Massachusetts Juvenile Justice PFS Initiative

Last updated Tuesday, October 17, 2017

Quick Facts

Current Phase
Issue Area
Service Period
Project Scope
Implementation Start
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In Massachusetts, about 4,000 young men age out of the juvenile justice system or exit the probation system each year and many face poor employment prospects and life opportunities, leaving them at high risk of reoffending; it’s anticipated that 55% will return to prison at least once within three years.  The Massachusetts Juvenile Justice PFS Initiative is targeting 929 of these men aged 17 to 23.  Using its High Risk Youth Intervention model, Roca Inc. is engaging in intensive street outreach and providing targeted life skills, education, and employment programming with the goal of reducing incarceration by 40% and increasing job readiness and employment over a seven-year period.  If successful, these young men will be better prepared for employment prospects and the Commonwealth of Massachusetts will see great societal benefit, as well as cost savings, allowing for the possibility of extending the project to an additional 391 young men.


  • Market Overview

    • Year Launched
    • Service Delivery Term (Years)
    • Motivation for Project
      55% of young adults who age out of juvenile justice system or are on probation will return to prison at least once within three years. Only 30% are employed within one year of their release from prison or jail.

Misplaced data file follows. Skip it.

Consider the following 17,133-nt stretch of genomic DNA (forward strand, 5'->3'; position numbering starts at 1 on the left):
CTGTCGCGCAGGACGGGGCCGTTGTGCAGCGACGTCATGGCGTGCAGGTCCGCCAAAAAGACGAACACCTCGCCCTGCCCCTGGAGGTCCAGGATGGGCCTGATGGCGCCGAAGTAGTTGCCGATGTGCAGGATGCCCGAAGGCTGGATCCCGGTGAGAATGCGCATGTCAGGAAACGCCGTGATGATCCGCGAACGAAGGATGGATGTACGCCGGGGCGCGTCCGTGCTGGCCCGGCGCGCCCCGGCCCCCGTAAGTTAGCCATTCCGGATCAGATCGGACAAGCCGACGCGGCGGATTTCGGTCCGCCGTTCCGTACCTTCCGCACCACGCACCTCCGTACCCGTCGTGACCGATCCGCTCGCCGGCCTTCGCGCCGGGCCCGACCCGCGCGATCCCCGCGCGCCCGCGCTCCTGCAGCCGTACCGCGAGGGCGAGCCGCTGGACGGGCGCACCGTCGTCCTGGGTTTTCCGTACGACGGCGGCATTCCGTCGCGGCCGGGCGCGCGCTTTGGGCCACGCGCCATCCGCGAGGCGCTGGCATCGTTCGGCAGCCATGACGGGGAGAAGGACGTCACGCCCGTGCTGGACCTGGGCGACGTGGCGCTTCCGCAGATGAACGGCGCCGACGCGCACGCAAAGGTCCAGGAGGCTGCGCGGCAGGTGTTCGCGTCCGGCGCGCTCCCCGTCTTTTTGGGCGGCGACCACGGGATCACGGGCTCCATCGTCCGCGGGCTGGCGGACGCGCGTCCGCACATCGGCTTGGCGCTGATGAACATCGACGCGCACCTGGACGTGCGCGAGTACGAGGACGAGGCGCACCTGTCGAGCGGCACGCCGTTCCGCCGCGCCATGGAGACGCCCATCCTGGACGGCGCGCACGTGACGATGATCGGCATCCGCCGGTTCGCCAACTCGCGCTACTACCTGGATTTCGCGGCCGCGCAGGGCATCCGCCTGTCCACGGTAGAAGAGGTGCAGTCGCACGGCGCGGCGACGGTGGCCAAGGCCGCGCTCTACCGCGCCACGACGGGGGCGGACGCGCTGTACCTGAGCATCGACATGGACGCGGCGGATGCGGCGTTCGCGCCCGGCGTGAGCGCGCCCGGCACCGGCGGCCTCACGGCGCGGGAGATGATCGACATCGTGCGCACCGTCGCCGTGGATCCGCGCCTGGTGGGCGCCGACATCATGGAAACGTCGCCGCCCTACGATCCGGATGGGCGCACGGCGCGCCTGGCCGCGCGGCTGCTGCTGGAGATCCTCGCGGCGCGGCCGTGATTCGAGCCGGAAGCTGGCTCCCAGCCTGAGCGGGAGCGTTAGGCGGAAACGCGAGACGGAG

• Project Objective(s)
      Reduce incarceration by 40%; Increase job readiness and employment
    • Individuals Served
    • Geography
      Boston, Chelsea and Springfield, MA
    • Issue Area
    • Initial Investment ($ millions) [Note 2]
    • [2] This category captures the initial private investment raised to support the project that has the potential to be repaid if the project achieves its pre-determined outcomes. Many projects, particularly those in the supportive housing and health arenas, leverage existing public resources, such as subsidized housing and health insurance, to achieve program impact; the value of these resources is not included in these dollar values but are discussed in more detail in Sections 7, 8 and 9 of this report.
  • Project Partners

    • Service Provider(s) [Note 1]
      Roca Inc.
    • Payor(s) [Note 2]
      Commonwealth of Massachusetts; US Department of Labor [Note 9]
    • Transaction Coordinator(s) [Note 3]
      Third Sector Capital Partners
    • Evaluator [Note 4]
      Sibalytics LLC; The Urban Institute
    • Validator [Note 5]
      Public Consulting Group
    • Project Manager [Note 6]
      Third Sector Capital Partners
    • External Legal Counsel [Note 7]
      Goulston & Storrs P.C.; Nixon Peabody LLC ; Goodwin Procter LLC; Ropes & Gray LLC
    • Technical Assistance Provider(s) [Note 8]
      Government Performance Lab; Chapin Hall
    • [1] Delivers program interventions to target population over the course of the PFS contract
    • [2] Makes payments when pre-determined outcomes have been met